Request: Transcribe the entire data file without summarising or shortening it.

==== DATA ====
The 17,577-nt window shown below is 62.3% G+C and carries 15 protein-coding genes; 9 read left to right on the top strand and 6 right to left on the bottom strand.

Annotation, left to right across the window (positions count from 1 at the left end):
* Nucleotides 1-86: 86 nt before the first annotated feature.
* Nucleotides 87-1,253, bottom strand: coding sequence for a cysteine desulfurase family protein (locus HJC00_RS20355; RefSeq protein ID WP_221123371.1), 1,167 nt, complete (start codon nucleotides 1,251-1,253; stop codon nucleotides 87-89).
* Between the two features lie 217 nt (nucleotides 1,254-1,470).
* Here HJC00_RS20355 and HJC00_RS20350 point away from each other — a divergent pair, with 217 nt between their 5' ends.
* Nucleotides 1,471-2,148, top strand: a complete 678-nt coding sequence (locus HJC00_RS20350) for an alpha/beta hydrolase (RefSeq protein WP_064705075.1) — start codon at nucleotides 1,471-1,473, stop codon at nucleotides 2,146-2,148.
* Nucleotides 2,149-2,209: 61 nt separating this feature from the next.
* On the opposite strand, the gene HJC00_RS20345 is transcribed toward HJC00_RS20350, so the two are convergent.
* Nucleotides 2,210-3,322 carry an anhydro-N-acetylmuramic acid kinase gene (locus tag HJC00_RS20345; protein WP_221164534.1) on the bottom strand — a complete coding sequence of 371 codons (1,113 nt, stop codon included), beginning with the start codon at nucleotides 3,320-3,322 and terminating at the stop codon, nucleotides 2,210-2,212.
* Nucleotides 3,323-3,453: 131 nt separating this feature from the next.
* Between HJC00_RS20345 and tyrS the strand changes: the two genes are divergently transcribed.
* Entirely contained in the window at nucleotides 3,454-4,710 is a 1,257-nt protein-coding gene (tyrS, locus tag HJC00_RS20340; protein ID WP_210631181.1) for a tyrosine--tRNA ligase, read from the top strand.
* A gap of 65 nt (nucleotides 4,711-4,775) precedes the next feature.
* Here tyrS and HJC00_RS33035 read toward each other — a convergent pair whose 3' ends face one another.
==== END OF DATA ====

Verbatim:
The 17,577-nt window shown below is 62.3% G+C and carries 15 protein-coding genes; 9 read left to right on the top strand and 6 right to left on the bottom strand.

Annotation, left to right across the window (positions count from 1 at the left end):
* Nucleotides 1-86: 86 nt before the first annotated feature.
* Nucleotides 87-1,253, bottom strand: coding sequence for a cysteine desulfurase family protein (locus HJC00_RS20355; RefSeq protein ID WP_221123371.1), 1,167 nt, complete (start codon nucleotides 1,251-1,253; stop codon nucleotides 87-89).
* Between the two features lie 217 nt (nucleotides 1,254-1,470).
* Here HJC00_RS20355 and HJC00_RS20350 point away from each other — a divergent pair, with 217 nt between their 5' ends.
* Nucleotides 1,471-2,148, top strand: a complete 678-nt coding sequence (locus HJC00_RS20350) for an alpha/beta hydrolase (RefSeq protein WP_064705075.1) — start codon at nucleotides 1,471-1,473, stop codon at nucleotides 2,146-2,148.
* Nucleotides 2,149-2,209: 61 nt separating this feature from the next.
* On the opposite strand, the gene HJC00_RS20345 is transcribed toward HJC00_RS20350, so the two are convergent.
* Nucleotides 2,210-3,322 carry an anhydro-N-acetylmuramic acid kinase gene (locus tag HJC00_RS20345; protein WP_221164534.1) on the bottom strand — a complete coding sequence of 371 codons (1,113 nt, stop codon included), beginning with the start codon at nucleotides 3,320-3,322 and terminating at the stop codon, nucleotides 2,210-2,212.
* Nucleotides 3,323-3,453: 131 nt separating this feature from the next.
* Between HJC00_RS20345 and tyrS the strand changes: the two genes are divergently transcribed.
* Entirely contained in the window at nucleotides 3,454-4,710 is a 1,257-nt protein-coding gene (tyrS, locus tag HJC00_RS20340; protein ID WP_210631181.1) for a tyrosine--tRNA ligase, read from the top strand.
* A gap of 65 nt (nucleotides 4,711-4,775) precedes the next feature.
* Here tyrS and HJC00_RS33035 read toward each other — a convergent pair whose 3' ends face one another.